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Yogendra Narayan Chowdhury & Ors Vs. Union of India & Ors [1995] INSC 766 (30 November 1995)

Ramaswamy, K.Ramaswamy, K.Majmudar S.B. (J)

CITATION: 1996 AIR 751 1996 SCC (7) 1 JT 1995 (9) 112

ACT:

HEAD NOTE:

WITH CIVIL APPEAL NO.9313 OF 1995 Gopal Chakraborty & Ors.V Union of India & Ors.

O R D E R

In these appeals the only question is whether the appellants-motor pump attendants - are semi-skilled or skilled workers as determined in the Government circular dated May 11, 1983. After the III Pay Commission, mazdoors working in the military engineering have been classified as unskilled and their scale of pay is Rs.196-232, semi-skilled Rs.200 to 290; skilled Rs.260 to 400 and highly skilled grade II Rs.330-480, highly skilled grade I Rs.380-560. As a consequence of fitment, all the unskilled mazdoors, chowkidars who passed the test, were initially classified into skilled category and later it was discovered that it was a wrong classification. Consequently, directions were issued to fit them in the semi-skilled category and direction to recover the arrears paid during the period of 1984 to 1986 was also given. Some of the persons came to challenge these orders before different Benches of the Central Administrative Tribunal. In the Cuttack Bench, the same categories of persons filed O.A. 382/87. The Tribunal held that they being unskilled, are to be classified as semi-skilled since they had passed the test and the semi- skilled is a feeder post to the skilled category, namely, Rs.260-400. Accordingly, while upholding the reversion, directed not to recover the arrears.

O.A. No.796/87 was filed before the Administrative Tribunal, Calcutta Bench. In the first instance, the Bench had held that the reversion was bad and consequently directed restoration of their category into skilled category. When the matter was challenged by way of Special Leave Petition, that was dismissed in limine. In the meanwhile, another Bench of Calcutta Administrative Tribunal in the impugned order, following the Cuttack Bench, upheld the reversion but set aside the order of recovery of arrears. Thus these appeals by special leave.

Shri Nambiar, the learned senior counsel for the appellants contended that the appellants having passed the prescribed test became skilled and that, therefore, they were properly fitted into the grade of Rs.260-400 in the year 1984 and their reversion to semi-skilled category i.e., Rs.210-290 is illegal. He further contends that the decision of the first Bench of CAT, Calcutta is proper and this Court had put seal of approval and that therefore the view of the latter Bench and that of the Cuttack Bench are clearly illegal. We find no force in the contention.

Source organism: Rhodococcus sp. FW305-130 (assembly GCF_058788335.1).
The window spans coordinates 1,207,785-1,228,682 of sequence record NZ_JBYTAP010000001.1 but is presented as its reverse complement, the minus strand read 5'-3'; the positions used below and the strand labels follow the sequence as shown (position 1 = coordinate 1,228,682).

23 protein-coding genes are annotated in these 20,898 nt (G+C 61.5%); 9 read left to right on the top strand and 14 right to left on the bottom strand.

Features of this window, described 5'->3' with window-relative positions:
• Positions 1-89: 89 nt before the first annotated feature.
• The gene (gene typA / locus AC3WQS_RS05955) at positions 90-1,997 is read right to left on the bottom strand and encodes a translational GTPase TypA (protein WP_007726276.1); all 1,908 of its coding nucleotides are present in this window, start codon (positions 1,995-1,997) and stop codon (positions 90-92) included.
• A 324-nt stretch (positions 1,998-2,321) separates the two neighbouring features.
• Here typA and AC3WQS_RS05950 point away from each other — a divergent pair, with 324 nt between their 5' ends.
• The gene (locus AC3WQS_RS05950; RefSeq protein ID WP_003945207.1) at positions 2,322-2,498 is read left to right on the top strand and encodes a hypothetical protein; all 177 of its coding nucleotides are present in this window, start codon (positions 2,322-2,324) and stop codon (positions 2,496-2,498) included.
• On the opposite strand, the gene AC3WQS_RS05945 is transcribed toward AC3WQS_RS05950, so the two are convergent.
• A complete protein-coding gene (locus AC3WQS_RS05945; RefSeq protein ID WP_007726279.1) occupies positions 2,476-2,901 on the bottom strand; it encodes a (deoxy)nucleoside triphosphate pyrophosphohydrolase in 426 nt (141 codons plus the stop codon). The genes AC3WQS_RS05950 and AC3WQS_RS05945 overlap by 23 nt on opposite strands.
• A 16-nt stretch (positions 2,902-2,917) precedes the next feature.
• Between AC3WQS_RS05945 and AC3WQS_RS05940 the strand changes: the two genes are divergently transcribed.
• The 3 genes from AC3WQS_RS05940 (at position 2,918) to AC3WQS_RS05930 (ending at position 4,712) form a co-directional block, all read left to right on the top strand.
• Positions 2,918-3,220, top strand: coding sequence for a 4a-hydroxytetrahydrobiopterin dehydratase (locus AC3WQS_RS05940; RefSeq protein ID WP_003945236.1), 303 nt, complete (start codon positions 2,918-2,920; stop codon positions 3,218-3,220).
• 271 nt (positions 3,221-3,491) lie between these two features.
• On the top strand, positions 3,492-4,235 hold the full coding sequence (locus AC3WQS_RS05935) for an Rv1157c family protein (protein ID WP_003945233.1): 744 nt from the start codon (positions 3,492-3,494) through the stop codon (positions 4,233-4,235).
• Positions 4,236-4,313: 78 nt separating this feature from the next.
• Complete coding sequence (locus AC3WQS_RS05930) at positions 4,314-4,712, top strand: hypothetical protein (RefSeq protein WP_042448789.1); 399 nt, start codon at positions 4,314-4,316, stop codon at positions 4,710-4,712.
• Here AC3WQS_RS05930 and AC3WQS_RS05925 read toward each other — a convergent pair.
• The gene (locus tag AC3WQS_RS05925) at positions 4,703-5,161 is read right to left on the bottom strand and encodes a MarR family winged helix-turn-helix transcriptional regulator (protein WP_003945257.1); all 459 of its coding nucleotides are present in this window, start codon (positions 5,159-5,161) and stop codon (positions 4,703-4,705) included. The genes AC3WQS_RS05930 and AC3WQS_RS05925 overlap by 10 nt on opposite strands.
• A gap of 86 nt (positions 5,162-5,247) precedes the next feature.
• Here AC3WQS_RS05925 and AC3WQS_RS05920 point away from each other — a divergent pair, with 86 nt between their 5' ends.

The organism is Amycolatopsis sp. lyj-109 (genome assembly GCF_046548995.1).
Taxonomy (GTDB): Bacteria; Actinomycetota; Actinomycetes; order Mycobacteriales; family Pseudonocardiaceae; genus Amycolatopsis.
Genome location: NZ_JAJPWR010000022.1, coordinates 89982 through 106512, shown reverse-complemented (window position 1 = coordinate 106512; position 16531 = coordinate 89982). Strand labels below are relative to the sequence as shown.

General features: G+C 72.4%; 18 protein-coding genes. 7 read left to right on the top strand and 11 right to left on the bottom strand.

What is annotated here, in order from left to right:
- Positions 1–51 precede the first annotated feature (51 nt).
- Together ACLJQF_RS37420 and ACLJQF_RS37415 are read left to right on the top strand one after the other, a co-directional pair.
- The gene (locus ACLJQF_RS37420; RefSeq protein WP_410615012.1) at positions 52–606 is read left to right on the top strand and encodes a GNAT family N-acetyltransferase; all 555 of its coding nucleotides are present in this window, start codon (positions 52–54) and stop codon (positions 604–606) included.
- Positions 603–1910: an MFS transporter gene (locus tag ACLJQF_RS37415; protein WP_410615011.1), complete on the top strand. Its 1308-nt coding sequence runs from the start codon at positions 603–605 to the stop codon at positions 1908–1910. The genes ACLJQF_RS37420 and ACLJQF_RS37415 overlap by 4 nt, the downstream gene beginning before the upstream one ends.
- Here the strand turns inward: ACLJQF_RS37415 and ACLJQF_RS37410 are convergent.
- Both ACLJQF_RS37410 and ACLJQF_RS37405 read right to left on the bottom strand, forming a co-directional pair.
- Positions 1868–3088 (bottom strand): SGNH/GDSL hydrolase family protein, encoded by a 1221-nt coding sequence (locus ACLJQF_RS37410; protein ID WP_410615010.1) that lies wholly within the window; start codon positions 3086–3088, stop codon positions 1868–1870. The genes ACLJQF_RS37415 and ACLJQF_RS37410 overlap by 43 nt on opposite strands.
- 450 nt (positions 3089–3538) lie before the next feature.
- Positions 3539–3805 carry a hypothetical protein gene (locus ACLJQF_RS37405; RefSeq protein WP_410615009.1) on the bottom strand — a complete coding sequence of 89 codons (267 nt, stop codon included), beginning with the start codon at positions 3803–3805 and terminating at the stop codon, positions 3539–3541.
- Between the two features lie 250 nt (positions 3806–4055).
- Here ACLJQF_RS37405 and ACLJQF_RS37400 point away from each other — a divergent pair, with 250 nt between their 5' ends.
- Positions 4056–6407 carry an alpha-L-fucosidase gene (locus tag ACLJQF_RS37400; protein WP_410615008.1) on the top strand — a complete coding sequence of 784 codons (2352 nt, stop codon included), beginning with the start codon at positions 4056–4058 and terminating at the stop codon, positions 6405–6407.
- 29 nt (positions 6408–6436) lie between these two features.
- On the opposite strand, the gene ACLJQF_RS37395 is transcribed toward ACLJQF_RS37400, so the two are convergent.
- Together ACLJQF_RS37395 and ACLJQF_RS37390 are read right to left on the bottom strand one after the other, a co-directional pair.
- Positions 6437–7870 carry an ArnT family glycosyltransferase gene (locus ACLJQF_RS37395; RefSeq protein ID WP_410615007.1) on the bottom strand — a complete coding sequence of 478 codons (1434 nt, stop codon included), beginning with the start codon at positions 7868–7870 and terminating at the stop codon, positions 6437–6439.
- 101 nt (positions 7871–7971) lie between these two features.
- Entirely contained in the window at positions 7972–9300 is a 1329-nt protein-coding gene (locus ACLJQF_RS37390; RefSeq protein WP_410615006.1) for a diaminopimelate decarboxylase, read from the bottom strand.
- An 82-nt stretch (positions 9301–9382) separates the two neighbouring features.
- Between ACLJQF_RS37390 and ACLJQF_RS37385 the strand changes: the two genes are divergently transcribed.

The Calcutta Bench in the first instance obviously proceeded on the wrong premise, namely, they passed the test and hence become skilled category workmen and also while holding those posts their performance was not found to be unsatisfactory. Therefore, the orders were held to have been vitiated by error of law. That is wholly misconceived view.

The only relevant question to be considered is whether the Chowkidars and mazdoors working as motor pump operators and having passed their tests, would be fitted into the semi- skilled category or skilled category. It is not in dispute that semi-skilled is a feeder post for the skilled category.

Once they had passed the test, they are necessarily to be fitted into semi-skilled category so that after putting required length of service and other considerations, they would become eligible for promotion into skilled grade.

Under these circumstances, the necessary consequence would be that they would be fitted into the category of semi- skilled, consequent to the recommendation of the III Pay Commission. Obviously, realising this mistake the latter Bench had held to fit them into the category of semi-skilled and assign the appropriate scale of pay. Being semi-skilled, their scale of pay indisputably is Rs.210-260. Accordingly, their fitment is correctly assigned as semi-skilled and it is not a case of reversion but one of proper fitment. Under these circumstances, the view of the first Bench of the Calcutta CAT is clearly erroneous in law.

It is settled law that even the dismissal of Special Leave Petition in limine without assigning reasons does not operate as res judicata. Under these circumstances, we are of the view that the view of the latter Bench of the CAT, Calcutta and of the Cuttack Bench are clearly consistent with the above reasoning. Therefore, we do not find that these are fit cases warranting interference. The appeals are accordingly dismissed. No costs.

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